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I'm extending BasicObject, and I'd like to implement Object#class method. I'm not sure how to do this other than hard-coding the return value like this:

class MyObject < BasicObject
  def class
    ::Kernel::eval "::MyObject"
  end
end

MyObject.new.class
#=> MyObject

With this solution, any class that inherits from MyObject would have to overwrite this method in order to keep it accurate. Is there a better way?

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marked as duplicate by falsetru, Neil Slater, smerny, Jimbo, Steve P. Jul 20 '13 at 15:57

This question has been asked before and already has an answer. If those answers do not fully address your question, please ask a new question.

    
@falsetru: This totally works! I was actually working on something similar but I wasn't quite there yet. Thanks! –  DesAdams Jul 20 '13 at 5:27

3 Answers 3

up vote 2 down vote accepted

It's not possible to implement this method in Ruby. You need access to three things that you cannot access from Ruby:

  • the class pointer
  • the superclass pointer
  • the virtual class flag (include classes and singleton classes are virtual classes)

Object#class works something like this:

class Object
  def class
    c = self.__class__
    c = c.__superclass__ while c.__virtual__?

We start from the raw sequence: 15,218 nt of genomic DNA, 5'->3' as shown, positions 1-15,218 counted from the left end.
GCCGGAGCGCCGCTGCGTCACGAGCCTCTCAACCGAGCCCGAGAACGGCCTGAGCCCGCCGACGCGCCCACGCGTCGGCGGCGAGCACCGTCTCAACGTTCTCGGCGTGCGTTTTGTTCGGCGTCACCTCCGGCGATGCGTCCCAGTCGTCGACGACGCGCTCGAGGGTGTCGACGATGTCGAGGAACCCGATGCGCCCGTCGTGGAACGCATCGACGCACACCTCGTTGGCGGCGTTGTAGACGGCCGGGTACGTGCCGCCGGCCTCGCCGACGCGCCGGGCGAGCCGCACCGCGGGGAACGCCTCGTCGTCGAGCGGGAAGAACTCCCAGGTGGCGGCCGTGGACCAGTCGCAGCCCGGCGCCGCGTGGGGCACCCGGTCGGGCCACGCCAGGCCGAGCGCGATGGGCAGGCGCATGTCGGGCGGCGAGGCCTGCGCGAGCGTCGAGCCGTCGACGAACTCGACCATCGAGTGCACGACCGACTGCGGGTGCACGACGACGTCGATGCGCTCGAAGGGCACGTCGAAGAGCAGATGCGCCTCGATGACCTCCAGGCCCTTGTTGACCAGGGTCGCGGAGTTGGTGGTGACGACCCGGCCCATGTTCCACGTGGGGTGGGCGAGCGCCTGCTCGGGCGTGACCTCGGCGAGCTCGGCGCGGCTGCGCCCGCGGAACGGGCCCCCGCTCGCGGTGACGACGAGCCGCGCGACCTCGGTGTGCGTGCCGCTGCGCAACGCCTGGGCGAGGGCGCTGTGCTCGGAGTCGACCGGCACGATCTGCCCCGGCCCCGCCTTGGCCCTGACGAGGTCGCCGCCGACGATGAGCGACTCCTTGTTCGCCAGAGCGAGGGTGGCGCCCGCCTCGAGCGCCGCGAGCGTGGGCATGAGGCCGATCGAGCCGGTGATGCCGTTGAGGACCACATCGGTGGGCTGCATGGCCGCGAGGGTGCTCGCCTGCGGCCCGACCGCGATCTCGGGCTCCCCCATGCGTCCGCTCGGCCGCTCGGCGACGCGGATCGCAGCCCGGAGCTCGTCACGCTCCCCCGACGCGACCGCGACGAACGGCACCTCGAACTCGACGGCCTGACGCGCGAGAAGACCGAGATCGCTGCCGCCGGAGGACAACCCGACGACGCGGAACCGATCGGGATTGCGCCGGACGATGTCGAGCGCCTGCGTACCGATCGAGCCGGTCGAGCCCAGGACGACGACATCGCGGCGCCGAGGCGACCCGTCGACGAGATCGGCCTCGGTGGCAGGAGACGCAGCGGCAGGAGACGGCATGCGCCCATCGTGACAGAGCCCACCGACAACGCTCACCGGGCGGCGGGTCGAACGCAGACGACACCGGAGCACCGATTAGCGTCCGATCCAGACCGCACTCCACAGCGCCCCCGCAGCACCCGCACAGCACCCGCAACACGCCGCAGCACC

c
  end
end

There's also Class#superclass:

class Class
  def superclass
    c = self.__superclass__
    c = c.__superclass__ while c.__virtual__?
    c
  end
end

And since there is no way to get the class pointer (remember: the class method does not return it) and there is no way to get the superclass pointer (remember: the superclass method doesn't return it either) and there is no way for you to check whether a class is virtual, it is impossible to write this method in Ruby.

You need some sort of privileged access to the runtime internals to do that.

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Interesting. Thanks for sharing! –  DesAdams Jul 20 '13 at 4:13
    
@DesAdams: BTW: when I said "you need privileged access to the runtime internals", it's of course possible that those runtime internals are actually exposed to you as Ruby methods, so you could potentially write class in Ruby … however you would then be calling interpreter-specific APIs that are not part of the Ruby Language Specification, and thus your code wouldn't be portable. In Rubinius, for example, it is probably possible to do what you ask, but it wouldn't work on any other implementation, because you would be calling Rubinius-specific APIs. –  Jörg W Mittag Jul 20 '13 at 4:24
    
@Priti: I don't understand how that is relevant to my answer. –  Jörg W Mittag Jul 20 '13 at 14:46

Since you are refusing to inherit Object, you are missing almost all basic methods, including class or ancestors. You would need to hard code everything. Besides the minimal syntax, everything is gone. Think of it as tabla rasa. There is no other method on which you can build your methods.

Ruby is designed to have all objects inherit from Object, and going against that does not result in useful result.

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I was directed towards this possible duplicate question: How do I get the class of a BasicObject instance?

The solution provided to that question solves my problem. Thanks!

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